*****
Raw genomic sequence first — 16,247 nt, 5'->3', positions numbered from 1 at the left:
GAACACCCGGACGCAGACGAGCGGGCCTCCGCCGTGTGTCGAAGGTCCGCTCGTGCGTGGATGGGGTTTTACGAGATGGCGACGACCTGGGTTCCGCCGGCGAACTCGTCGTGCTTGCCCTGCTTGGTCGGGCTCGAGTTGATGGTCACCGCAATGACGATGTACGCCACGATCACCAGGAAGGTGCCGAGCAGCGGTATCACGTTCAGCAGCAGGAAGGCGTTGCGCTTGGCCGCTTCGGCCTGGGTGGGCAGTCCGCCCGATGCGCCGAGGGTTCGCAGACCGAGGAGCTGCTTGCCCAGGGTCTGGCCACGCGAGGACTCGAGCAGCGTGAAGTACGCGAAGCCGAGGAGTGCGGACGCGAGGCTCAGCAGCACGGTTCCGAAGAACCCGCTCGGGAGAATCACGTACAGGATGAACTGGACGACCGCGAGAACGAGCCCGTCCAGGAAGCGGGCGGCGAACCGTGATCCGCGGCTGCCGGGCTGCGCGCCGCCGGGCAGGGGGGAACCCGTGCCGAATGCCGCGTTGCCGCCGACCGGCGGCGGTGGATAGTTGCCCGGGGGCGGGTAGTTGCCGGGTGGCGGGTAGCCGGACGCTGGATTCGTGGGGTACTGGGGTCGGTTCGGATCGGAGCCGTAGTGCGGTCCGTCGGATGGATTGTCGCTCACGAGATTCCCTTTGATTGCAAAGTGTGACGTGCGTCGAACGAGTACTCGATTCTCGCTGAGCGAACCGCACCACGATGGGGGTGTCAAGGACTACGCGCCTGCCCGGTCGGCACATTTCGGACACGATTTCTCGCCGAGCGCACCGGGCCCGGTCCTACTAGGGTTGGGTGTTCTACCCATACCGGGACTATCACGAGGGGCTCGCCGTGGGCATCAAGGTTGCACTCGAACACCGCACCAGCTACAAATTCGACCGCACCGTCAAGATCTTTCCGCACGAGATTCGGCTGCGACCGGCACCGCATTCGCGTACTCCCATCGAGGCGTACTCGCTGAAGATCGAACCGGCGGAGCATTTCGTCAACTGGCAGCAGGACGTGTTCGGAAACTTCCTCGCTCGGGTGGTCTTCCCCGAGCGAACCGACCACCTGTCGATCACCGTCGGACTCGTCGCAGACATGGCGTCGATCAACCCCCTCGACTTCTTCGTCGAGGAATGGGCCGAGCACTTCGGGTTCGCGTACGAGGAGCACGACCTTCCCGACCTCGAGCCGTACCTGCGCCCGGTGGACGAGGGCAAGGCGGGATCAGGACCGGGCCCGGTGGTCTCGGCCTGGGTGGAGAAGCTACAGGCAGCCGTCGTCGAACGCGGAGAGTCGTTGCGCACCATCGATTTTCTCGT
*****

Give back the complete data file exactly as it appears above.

Raw genomic sequence first — 16,247 nt, 5'->3', positions numbered from 1 at the left:
GAACACCCGGACGCAGACGAGCGGGCCTCCGCCGTGTGTCGAAGGTCCGCTCGTGCGTGGATGGGGTTTTACGAGATGGCGACGACCTGGGTTCCGCCGGCGAACTCGTCGTGCTTGCCCTGCTTGGTCGGGCTCGAGTTGATGGTCACCGCAATGACGATGTACGCCACGATCACCAGGAAGGTGCCGAGCAGCGGTATCACGTTCAGCAGCAGGAAGGCGTTGCGCTTGGCCGCTTCGGCCTGGGTGGGCAGTCCGCCCGATGCGCCGAGGGTTCGCAGACCGAGGAGCTGCTTGCCCAGGGTCTGGCCACGCGAGGACTCGAGCAGCGTGAAGTACGCGAAGCCGAGGAGTGCGGACGCGAGGCTCAGCAGCACGGTTCCGAAGAACCCGCTCGGGAGAATCACGTACAGGATGAACTGGACGACCGCGAGAACGAGCCCGTCCAGGAAGCGGGCGGCGAACCGTGATCCGCGGCTGCCGGGCTGCGCGCCGCCGGGCAGGGGGGAACCCGTGCCGAATGCCGCGTTGCCGCCGACCGGCGGCGGTGGATAGTTGCCCGGGGGCGGGTAGTTGCCGGGTGGCGGGTAGCCGGACGCTGGATTCGTGGGGTACTGGGGTCGGTTCGGATCGGAGCCGTAGTGCGGTCCGTCGGATGGATTGTCGCTCACGAGATTCCCTTTGATTGCAAAGTGTGACGTGCGTCGAACGAGTACTCGATTCTCGCTGAGCGAACCGCACCACGATGGGGGTGTCAAGGACTACGCGCCTGCCCGGTCGGCACATTTCGGACACGATTTCTCGCCGAGCGCACCGGGCCCGGTCCTACTAGGGTTGGGTGTTCTACCCATACCGGGACTATCACGAGGGGCTCGCCGTGGGCATCAAGGTTGCACTCGAACACCGCACCAGCTACAAATTCGACCGCACCGTCAAGATCTTTCCGCACGAGATTCGGCTGCGACCGGCACCGCATTCGCGTACTCCCATCGAGGCGTACTCGCTGAAGATCGAACCGGCGGAGCATTTCGTCAACTGGCAGCAGGACGTGTTCGGAAACTTCCTCGCTCGGGTGGTCTTCCCCGAGCGAACCGACCACCTGTCGATCACCGTCGGACTCGTCGCAGACATGGCGTCGATCAACCCCCTCGACTTCTTCGTCGAGGAATGGGCCGAGCACTTCGGGTTCGCGTACGAGGAGCACGACCTTCCCGACCTCGAGCCGTACCTGCGCCCGGTGGACGAGGGCAAGGCGGGATCAGGACCGGGCCCGGTGGTCTCGGCCTGGGTGGAGAAGCTACAGGCAGCCGTCGTCGAACGCGGAGAGTCGTTGCGCACCATCGATTTTCTCGT